Eman al-Obeidy, the Libyan woman who was bundled out of a hotel in Tripoli and arrested when she tried to inform western journalists that she had been raped by members of the Gaddafi regime, has escaped to Tunisia.
Reports emerged yesterday that the 28-year-old law student had managed to smuggle herself out of Libya with the help of a military officer who defected from the regime. In a brief interview with CNN, she said she had crossed the border at Dahibah on Thursday evening, wearing a head scarf which covered her entire face, except one eye.
According to CNN, Ms al-Obeidy's escape only succeeded because the defecting military officer had managed to get travel permits. They were stopped repeatedly on the way to the border but once the paperwork was shown, the car was waved through. European diplomats then drove her from the border and are providing protective custody as she decides her future.
"I still do not know what I am going to do," she told CNN. "Of course, I'd like to see my family."
Ms al-Obeidy became a symbol of resistance inside Libya when she walked into the Rixos Hotel on 26 March and described to western reporters how she had been gang raped by soldiers loyal to Gaddafi's regime.
The hotel is the only place western journalists are officially allowed to stay in Tripoli and is swarming with government minders. Within minutes of Ms al-Obeidy's arrival, she was seized by hotel staff, who assaulted journalists who came to her aid and dragged her away.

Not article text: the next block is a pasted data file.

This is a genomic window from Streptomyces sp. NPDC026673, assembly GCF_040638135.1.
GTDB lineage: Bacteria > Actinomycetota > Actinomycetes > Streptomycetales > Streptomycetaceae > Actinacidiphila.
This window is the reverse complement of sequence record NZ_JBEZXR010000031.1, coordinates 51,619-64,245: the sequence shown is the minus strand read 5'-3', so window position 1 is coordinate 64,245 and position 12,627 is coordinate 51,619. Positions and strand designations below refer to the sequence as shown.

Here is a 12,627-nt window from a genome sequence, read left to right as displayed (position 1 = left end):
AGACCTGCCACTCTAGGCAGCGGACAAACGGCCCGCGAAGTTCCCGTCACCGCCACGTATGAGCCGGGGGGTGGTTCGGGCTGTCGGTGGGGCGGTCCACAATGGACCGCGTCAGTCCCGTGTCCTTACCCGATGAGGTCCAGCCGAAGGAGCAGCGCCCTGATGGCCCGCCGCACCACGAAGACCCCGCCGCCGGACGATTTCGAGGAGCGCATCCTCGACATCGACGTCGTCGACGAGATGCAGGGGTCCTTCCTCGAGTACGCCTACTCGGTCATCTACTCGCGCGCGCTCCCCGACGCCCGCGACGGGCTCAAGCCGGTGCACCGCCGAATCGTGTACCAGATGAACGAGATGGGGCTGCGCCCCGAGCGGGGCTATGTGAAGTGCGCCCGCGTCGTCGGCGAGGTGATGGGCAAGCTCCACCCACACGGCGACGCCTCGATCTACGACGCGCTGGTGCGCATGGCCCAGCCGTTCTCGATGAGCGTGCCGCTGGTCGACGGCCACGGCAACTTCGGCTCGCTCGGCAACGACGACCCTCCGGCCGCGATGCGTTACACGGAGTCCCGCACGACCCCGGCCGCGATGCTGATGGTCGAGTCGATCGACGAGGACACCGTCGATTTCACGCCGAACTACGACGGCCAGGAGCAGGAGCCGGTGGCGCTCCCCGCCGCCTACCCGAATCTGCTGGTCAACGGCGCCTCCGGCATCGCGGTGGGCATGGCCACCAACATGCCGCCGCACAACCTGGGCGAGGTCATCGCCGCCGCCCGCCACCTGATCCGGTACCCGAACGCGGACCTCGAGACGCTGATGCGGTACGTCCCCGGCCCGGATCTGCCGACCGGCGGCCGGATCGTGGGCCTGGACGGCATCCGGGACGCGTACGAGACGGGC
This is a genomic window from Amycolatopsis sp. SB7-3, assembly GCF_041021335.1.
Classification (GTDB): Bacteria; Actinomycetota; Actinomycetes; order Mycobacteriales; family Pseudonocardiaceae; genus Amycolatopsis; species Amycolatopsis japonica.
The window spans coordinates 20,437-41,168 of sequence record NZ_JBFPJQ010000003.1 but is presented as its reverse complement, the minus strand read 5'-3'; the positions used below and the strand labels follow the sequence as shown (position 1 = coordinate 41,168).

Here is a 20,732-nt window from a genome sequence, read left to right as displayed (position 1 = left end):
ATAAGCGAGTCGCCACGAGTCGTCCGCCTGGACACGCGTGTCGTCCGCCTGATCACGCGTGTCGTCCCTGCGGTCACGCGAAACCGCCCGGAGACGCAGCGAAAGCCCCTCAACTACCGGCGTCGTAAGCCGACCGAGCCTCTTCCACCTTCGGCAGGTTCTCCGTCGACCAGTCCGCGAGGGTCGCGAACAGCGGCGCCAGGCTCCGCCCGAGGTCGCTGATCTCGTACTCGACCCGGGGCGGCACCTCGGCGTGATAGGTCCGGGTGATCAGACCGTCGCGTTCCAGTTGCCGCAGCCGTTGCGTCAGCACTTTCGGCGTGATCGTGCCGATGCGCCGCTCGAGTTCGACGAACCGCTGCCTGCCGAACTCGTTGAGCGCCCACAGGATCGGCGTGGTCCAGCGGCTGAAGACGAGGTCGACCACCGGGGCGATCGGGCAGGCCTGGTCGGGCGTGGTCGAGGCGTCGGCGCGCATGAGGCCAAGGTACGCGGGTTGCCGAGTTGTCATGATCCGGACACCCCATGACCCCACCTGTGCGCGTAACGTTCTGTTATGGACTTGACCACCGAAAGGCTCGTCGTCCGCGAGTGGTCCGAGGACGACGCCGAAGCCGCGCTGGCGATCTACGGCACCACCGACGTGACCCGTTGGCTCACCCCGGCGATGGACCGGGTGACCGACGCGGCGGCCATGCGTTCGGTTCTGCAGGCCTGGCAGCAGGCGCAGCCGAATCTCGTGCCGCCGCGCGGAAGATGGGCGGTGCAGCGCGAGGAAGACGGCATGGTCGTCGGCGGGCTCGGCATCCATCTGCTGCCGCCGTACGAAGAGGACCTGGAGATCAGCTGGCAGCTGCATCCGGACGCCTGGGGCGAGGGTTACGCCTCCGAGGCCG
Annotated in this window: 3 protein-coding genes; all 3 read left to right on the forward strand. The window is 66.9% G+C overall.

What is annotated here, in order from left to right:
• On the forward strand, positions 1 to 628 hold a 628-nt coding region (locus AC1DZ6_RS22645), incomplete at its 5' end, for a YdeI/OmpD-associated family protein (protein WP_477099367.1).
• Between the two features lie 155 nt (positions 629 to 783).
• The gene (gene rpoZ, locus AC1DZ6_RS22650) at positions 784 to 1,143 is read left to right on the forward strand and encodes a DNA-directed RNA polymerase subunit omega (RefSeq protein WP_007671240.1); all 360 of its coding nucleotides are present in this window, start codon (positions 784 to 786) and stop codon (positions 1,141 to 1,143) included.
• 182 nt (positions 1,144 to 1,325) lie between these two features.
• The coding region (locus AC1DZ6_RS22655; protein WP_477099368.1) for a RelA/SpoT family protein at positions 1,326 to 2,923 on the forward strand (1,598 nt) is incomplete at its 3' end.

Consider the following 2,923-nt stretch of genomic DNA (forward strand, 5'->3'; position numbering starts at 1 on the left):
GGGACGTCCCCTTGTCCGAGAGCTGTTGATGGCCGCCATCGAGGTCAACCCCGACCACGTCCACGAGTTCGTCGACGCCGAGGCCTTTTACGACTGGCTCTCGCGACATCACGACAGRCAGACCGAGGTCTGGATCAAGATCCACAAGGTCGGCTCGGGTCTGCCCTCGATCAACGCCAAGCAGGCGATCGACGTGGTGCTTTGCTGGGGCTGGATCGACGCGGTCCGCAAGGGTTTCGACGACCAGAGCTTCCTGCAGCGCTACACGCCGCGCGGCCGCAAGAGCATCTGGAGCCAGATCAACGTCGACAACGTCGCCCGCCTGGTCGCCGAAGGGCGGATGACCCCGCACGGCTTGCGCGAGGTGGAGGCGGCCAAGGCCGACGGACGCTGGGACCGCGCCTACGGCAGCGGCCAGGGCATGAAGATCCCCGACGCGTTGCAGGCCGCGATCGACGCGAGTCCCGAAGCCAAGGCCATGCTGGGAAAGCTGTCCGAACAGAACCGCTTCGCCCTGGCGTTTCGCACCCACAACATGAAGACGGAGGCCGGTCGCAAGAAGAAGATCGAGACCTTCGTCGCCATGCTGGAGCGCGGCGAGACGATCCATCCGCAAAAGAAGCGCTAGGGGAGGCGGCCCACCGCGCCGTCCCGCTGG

At the time, government spokespeople accused Ms al-Obeidy of being a prostitute, drunk and mentally ill in what many saw as a disinformation campaign.
Within days her story had spread across the internet and was seized upon by Libya's rebels as an example of someone who stood up to the regime. Her story also reignited the debate about the prevalence of rape as a weapon of war in a country where sexual assaults are often seen as bringing shame upon a woman, rather than being a crime.
Ms al-Obeidy alleges she was detained by pro-Gaddafi soldiers because she had an accent which showed she was from the east of the country, where the rebellion first began. She has detailed how she was held for two days alongside a group of other women and repeatedly raped by up to 15 men. One of her attackers, she alleged, was the son of a powerful government minister.
She has described how a 16-year-old girl who was held with her managed to untie her hands and legs and help her escape the compound. Sympathetic locals then paid for her car ride to the Rixos where she hoped the western media would be able to protect her.Reuse content